There are, however, those among us capable of turning the other cheek. I remember a kid in Charleston walking into a bible study group with a gun and mowing down as many congregants as he could. At least one of the survivors found it in her heart to forgive him. I can understand her Christian sanctity and humble willingness to practice the Golden Rule, but I can’t say I would be capable of doing the same.
Death is final. When we’re alive, there can be hope. If somebody took the life of my daughter or son, or of my wife or one of my grandchildren or siblings, or of a friend, understanding might emerge but forgiveness would be a long time coming. Vengeance — whatever we might mean by that word — is a temptation.
Vengeance is mine, saith the Lord (Deuteronomy 32:35), but the good book also says an eye for an eye, a tooth for a tooth ((Lev. 24:19–21).
Unfortunately, we can justify anything with a quote of our choice from the holy book of our choice, whether it be the Book of Kells, the Pentateuch, the Quran, the Gita, Shakespeare, Jane Austen, Joyce, Bob Dylan, or any two bit dime-a-dozen tinplate Bible thumper walking alone like John Wayne down that sawdust trail with Jesus in pocket. Turn the other cheek. Wipe them all out. Mop the floor with them. Put every one of their asses in stir. The heathens must be destroyed. Obey the 10 Commandments. Thou shalt not portray the face of Mohammed.
Some of it, good advice. Some of it, odious bigotry that continues to haunt and stir up slim minds until they break. The battle between science and religion and culture is still very much on our minds as we stare into the heavens with powerful telescopes and into ourselves with quotations and theorems at hand. Every two bit writer these days seems to have something to say about quantum theory and black holes.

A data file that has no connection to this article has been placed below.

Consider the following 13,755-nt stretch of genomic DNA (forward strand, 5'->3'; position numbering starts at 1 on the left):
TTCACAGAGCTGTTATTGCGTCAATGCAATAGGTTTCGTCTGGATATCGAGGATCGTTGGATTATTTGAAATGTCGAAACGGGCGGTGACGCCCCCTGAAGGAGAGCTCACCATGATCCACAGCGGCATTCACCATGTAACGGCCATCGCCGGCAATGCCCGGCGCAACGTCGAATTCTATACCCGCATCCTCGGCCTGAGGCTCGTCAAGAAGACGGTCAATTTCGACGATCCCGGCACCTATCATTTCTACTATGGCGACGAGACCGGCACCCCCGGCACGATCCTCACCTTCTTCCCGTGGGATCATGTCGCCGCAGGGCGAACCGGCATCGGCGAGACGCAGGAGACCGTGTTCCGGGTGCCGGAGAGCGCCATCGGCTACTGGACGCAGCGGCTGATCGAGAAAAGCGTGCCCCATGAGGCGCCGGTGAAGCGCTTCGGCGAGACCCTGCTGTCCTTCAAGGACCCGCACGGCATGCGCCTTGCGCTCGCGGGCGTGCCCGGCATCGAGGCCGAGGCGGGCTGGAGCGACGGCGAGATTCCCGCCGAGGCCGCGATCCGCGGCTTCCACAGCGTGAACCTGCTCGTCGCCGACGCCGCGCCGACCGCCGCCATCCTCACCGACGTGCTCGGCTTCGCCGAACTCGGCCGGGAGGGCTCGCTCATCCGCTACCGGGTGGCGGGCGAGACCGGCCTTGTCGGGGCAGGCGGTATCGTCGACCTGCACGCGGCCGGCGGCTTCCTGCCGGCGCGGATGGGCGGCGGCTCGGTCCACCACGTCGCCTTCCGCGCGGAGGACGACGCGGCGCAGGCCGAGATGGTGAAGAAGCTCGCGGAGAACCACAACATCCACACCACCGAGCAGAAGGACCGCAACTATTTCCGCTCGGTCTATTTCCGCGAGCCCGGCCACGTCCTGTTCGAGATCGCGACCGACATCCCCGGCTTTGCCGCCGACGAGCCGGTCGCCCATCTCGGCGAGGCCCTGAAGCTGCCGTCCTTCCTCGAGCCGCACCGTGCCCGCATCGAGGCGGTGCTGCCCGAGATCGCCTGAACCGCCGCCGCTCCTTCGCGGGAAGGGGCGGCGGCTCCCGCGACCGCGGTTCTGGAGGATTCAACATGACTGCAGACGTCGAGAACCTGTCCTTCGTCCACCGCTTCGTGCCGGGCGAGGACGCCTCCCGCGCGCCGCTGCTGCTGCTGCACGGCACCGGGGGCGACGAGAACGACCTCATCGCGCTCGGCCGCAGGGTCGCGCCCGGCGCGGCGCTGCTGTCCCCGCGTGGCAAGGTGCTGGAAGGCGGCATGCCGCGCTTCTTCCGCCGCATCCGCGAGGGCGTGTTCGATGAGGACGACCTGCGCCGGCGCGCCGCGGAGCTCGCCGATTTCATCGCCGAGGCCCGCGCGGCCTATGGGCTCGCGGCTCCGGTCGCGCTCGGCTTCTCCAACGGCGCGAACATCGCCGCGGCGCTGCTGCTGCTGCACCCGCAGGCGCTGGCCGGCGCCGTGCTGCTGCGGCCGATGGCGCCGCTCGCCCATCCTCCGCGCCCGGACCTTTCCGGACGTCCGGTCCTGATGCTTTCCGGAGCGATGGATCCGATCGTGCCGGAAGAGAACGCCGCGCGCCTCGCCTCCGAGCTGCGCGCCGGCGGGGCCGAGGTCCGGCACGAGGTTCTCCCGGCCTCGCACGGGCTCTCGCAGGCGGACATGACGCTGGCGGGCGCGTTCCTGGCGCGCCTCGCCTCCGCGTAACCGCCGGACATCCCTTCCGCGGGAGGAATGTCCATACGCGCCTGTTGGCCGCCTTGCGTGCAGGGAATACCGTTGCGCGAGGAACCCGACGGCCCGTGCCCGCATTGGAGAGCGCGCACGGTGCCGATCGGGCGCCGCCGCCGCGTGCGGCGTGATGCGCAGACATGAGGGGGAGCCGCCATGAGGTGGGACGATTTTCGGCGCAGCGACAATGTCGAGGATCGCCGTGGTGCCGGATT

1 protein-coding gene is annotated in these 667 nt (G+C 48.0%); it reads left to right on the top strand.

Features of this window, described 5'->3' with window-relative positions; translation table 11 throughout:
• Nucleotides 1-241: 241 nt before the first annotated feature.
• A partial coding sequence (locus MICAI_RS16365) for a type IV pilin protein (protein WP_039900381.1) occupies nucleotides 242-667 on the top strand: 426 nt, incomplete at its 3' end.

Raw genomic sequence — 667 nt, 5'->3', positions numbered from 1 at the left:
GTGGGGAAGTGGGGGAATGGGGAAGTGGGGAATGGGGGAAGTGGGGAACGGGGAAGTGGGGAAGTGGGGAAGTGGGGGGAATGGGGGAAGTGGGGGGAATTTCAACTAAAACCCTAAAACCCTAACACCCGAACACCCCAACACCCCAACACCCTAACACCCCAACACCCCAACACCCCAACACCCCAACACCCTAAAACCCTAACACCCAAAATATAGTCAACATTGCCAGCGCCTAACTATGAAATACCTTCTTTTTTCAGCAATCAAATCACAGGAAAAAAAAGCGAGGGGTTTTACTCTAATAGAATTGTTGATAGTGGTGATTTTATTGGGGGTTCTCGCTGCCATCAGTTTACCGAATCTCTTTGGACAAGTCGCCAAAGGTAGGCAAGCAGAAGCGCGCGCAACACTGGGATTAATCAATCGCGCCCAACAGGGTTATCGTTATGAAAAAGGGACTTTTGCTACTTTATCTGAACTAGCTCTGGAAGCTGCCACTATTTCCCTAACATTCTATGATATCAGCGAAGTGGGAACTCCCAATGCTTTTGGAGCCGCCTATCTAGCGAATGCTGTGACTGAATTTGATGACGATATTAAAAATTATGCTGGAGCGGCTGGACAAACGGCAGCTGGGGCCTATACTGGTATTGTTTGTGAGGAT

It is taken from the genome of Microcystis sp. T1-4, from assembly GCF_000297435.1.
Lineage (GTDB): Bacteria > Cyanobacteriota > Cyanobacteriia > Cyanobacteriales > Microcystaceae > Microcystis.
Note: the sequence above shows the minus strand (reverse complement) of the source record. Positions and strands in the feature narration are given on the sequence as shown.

How do we live with ourselves, our kin, and our companions without resorting to hardcore ideological templates or laissez-faire? A few have noted that the elder Wideman has barely affirmed the short life and horrid death of Eric Kane, but instead refers to slavery not to justify but to explain, in context, how tilted Black lives can be, as if the stain and strain of slavery require contemporary mercy for his brother and son.
I would say that social injustice and economic deprivation might have more to do with his brother’s fate than with the crime of his privileged son, except for the obvious truth that John Edgar Wideman grew up in the same family and neighborhood as his brother Robert, and that Wideman’s other son and daughter are now a business executive and a lawyer, respectively. In some ways, we’re all victims of genes and circumstances. In other significant ways, we make our own destiny like a patchwork quilt. Some choices, though, are irrevocable and impulsive, others complex because contagion is abroad in the world.
Race doesn’t explain it. Family history doesn’t always reap what it sows. The Bible — any bible — is like a ouija board or the I Ching or a roll of the dice. An eye for an eye makes both of us blind. And vengeance? It’s best served cold, when you’ve had time to decide if it’s worth the trouble it takes or the suffering it creates.
The best guidance at present, and I give it to you free and clear, is Keat’s negative capability, from a private letter he wrote in 1817: negative capability is “being in uncertainties, mysteries, doubts, without any irritable reaching after fact and reason.”
Find your way helter skelter to that state of being and I promise you that everything, and I mean everything, will make perfect sense, but finding your way there might take a while. It’s like your kids in the car on a long journey. “Are we there yet? Are we there yet? Are we there?”